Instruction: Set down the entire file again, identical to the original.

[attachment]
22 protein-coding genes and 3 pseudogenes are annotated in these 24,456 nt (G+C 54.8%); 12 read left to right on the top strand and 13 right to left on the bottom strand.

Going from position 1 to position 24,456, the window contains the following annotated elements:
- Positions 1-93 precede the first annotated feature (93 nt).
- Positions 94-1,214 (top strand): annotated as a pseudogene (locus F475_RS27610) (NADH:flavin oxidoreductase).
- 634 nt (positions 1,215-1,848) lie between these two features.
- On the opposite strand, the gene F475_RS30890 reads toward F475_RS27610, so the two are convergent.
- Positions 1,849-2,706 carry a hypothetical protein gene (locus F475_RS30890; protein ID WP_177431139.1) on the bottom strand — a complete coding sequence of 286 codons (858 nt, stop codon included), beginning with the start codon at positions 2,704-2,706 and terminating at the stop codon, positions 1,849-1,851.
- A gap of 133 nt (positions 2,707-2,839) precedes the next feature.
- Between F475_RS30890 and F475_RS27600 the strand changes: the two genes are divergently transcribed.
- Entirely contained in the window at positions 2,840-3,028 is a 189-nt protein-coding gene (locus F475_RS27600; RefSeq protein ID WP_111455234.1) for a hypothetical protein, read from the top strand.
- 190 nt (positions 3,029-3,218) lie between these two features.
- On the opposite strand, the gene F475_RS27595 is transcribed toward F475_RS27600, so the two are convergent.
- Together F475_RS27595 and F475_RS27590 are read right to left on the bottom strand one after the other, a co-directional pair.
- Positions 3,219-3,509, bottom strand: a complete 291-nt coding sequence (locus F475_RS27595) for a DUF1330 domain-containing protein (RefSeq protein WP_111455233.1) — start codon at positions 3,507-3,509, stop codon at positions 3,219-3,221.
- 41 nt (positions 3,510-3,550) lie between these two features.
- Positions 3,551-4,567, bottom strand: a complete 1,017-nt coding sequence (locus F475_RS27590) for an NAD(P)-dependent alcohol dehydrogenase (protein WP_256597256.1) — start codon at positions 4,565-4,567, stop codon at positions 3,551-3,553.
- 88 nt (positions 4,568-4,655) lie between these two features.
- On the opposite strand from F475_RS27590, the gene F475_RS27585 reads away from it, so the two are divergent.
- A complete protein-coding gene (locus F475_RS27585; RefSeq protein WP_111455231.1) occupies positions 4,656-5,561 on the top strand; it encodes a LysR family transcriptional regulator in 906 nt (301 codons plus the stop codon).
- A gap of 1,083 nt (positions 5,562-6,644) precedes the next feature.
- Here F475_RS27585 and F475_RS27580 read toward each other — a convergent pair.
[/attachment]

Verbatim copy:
22 protein-coding genes and 3 pseudogenes are annotated in these 24,456 nt (G+C 54.8%); 12 read left to right on the top strand and 13 right to left on the bottom strand.

Going from position 1 to position 24,456, the window contains the following annotated elements:
- Positions 1-93 precede the first annotated feature (93 nt).
- Positions 94-1,214 (top strand): annotated as a pseudogene (locus F475_RS27610) (NADH:flavin oxidoreductase).
- 634 nt (positions 1,215-1,848) lie between these two features.
- On the opposite strand, the gene F475_RS30890 reads toward F475_RS27610, so the two are convergent.
- Positions 1,849-2,706 carry a hypothetical protein gene (locus F475_RS30890; protein ID WP_177431139.1) on the bottom strand — a complete coding sequence of 286 codons (858 nt, stop codon included), beginning with the start codon at positions 2,704-2,706 and terminating at the stop codon, positions 1,849-1,851.
- A gap of 133 nt (positions 2,707-2,839) precedes the next feature.
- Between F475_RS30890 and F475_RS27600 the strand changes: the two genes are divergently transcribed.
- Entirely contained in the window at positions 2,840-3,028 is a 189-nt protein-coding gene (locus F475_RS27600; RefSeq protein ID WP_111455234.1) for a hypothetical protein, read from the top strand.
- 190 nt (positions 3,029-3,218) lie between these two features.
- On the opposite strand, the gene F475_RS27595 is transcribed toward F475_RS27600, so the two are convergent.
- Together F475_RS27595 and F475_RS27590 are read right to left on the bottom strand one after the other, a co-directional pair.
- Positions 3,219-3,509, bottom strand: a complete 291-nt coding sequence (locus F475_RS27595) for a DUF1330 domain-containing protein (RefSeq protein WP_111455233.1) — start codon at positions 3,507-3,509, stop codon at positions 3,219-3,221.
- 41 nt (positions 3,510-3,550) lie between these two features.
- Positions 3,551-4,567, bottom strand: a complete 1,017-nt coding sequence (locus F475_RS27590) for an NAD(P)-dependent alcohol dehydrogenase (protein WP_256597256.1) — start codon at positions 4,565-4,567, stop codon at positions 3,551-3,553.
- 88 nt (positions 4,568-4,655) lie between these two features.
- On the opposite strand from F475_RS27590, the gene F475_RS27585 reads away from it, so the two are divergent.
- A complete protein-coding gene (locus F475_RS27585; RefSeq protein WP_111455231.1) occupies positions 4,656-5,561 on the top strand; it encodes a LysR family transcriptional regulator in 906 nt (301 codons plus the stop codon).
- A gap of 1,083 nt (positions 5,562-6,644) precedes the next feature.
- Here F475_RS27585 and F475_RS27580 read toward each other — a convergent pair.